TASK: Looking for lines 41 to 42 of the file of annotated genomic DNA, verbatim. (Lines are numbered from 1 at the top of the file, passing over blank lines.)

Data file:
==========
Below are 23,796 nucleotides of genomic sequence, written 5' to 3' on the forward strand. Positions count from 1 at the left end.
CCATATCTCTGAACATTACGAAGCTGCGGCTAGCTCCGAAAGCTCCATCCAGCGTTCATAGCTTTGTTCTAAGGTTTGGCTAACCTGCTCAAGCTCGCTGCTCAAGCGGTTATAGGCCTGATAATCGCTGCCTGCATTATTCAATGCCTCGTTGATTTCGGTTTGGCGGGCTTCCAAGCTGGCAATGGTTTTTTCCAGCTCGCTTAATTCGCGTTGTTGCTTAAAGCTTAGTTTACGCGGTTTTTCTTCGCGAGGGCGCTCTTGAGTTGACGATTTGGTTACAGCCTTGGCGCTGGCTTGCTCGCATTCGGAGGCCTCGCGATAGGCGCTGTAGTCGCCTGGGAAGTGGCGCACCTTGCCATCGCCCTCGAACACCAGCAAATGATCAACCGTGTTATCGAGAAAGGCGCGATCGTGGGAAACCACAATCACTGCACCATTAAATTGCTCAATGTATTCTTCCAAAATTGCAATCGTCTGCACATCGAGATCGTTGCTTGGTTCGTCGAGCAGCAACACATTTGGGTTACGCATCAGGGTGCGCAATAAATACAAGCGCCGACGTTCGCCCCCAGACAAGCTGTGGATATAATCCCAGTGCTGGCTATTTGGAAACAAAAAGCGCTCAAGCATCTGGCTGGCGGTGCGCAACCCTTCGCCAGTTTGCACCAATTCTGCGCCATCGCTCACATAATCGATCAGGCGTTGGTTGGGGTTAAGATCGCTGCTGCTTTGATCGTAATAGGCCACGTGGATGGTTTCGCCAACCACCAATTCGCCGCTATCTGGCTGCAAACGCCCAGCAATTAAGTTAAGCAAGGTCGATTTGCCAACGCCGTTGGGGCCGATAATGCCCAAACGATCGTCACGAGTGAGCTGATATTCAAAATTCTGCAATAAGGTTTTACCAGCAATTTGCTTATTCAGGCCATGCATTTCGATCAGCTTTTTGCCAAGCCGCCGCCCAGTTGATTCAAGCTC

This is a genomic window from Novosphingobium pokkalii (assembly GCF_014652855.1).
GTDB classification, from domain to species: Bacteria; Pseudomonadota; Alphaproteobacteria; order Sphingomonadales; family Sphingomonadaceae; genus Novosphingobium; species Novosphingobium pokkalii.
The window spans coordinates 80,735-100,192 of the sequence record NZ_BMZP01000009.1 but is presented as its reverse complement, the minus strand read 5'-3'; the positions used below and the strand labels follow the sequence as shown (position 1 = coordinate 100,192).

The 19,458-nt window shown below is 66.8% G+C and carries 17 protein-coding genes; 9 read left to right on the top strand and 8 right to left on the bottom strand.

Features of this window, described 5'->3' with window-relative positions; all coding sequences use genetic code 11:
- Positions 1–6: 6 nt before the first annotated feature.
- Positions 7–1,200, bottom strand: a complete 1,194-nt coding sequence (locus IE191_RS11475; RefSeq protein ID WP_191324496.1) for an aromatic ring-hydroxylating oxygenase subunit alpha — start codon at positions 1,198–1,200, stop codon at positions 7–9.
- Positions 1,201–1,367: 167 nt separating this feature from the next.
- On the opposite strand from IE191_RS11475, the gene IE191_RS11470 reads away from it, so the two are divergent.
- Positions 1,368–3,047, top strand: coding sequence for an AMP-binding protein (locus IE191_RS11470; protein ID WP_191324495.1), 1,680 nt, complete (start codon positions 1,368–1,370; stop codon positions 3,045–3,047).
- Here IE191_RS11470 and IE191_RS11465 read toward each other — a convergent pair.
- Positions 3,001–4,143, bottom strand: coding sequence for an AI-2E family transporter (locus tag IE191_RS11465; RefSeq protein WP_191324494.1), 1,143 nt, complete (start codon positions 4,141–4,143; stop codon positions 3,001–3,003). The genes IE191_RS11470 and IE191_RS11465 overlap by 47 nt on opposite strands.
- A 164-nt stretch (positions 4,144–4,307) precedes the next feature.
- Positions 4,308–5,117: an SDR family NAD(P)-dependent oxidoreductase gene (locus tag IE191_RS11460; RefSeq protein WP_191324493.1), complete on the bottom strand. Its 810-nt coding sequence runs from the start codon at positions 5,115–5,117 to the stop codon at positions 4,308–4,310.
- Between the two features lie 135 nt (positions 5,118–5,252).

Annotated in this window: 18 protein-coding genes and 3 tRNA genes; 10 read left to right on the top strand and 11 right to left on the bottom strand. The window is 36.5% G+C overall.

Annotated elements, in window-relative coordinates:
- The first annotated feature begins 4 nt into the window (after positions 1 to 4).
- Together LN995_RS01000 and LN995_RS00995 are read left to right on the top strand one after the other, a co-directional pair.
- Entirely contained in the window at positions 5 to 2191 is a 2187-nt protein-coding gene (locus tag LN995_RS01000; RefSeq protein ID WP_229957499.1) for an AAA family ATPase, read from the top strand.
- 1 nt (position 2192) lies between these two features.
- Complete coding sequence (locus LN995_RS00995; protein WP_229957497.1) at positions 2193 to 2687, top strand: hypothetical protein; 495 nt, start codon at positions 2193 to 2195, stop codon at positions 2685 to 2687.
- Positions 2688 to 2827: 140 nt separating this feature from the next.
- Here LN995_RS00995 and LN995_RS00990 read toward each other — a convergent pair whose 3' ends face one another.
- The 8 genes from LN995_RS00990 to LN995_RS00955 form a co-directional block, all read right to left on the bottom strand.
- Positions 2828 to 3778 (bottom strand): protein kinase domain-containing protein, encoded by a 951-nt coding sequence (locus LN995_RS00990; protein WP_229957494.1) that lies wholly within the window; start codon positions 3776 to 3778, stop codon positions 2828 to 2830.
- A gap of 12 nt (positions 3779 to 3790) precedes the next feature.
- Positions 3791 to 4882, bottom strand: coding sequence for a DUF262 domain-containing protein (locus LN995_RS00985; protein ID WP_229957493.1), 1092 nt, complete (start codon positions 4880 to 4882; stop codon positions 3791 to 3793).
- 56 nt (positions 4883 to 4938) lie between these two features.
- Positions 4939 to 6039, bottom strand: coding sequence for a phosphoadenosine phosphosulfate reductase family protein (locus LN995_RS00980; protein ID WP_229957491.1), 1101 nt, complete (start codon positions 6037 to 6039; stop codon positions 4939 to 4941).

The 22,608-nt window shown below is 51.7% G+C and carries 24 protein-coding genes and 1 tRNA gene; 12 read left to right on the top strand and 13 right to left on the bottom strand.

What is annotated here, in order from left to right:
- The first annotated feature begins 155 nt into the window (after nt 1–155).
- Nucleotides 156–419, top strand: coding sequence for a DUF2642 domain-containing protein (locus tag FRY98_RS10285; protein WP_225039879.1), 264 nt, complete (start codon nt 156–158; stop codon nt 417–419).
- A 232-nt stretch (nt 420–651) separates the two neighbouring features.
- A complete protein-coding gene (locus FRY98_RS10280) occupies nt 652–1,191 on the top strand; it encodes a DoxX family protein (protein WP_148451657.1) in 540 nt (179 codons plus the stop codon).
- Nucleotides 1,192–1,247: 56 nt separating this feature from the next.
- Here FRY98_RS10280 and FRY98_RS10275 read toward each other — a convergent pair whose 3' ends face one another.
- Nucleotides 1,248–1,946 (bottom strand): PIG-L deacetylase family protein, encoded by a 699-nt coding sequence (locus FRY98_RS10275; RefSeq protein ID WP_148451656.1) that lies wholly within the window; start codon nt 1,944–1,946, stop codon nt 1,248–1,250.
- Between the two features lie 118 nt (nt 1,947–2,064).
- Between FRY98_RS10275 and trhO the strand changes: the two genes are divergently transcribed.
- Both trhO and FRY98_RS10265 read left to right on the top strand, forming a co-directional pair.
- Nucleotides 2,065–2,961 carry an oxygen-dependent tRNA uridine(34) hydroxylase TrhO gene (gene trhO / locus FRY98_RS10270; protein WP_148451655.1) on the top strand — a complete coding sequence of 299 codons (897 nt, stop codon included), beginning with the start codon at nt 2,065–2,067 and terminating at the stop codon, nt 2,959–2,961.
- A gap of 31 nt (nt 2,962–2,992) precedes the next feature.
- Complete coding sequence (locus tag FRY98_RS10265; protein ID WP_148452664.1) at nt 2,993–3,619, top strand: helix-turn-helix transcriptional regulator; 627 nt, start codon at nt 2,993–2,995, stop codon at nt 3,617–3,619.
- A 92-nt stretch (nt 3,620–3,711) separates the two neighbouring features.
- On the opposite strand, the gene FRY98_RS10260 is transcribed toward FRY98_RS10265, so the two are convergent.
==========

- Nucleotides 1,248–1,946 (bottom strand): PIG-L deacetylase family protein, encoded by a 699-nt coding sequence (locus FRY98_RS10275; RefSeq protein ID WP_148451656.1) that lies wholly within the window; start codon nt 1,944–1,946, stop codon nt 1,248–1,250.
- Between the two features lie 118 nt (nt 1,947–2,064).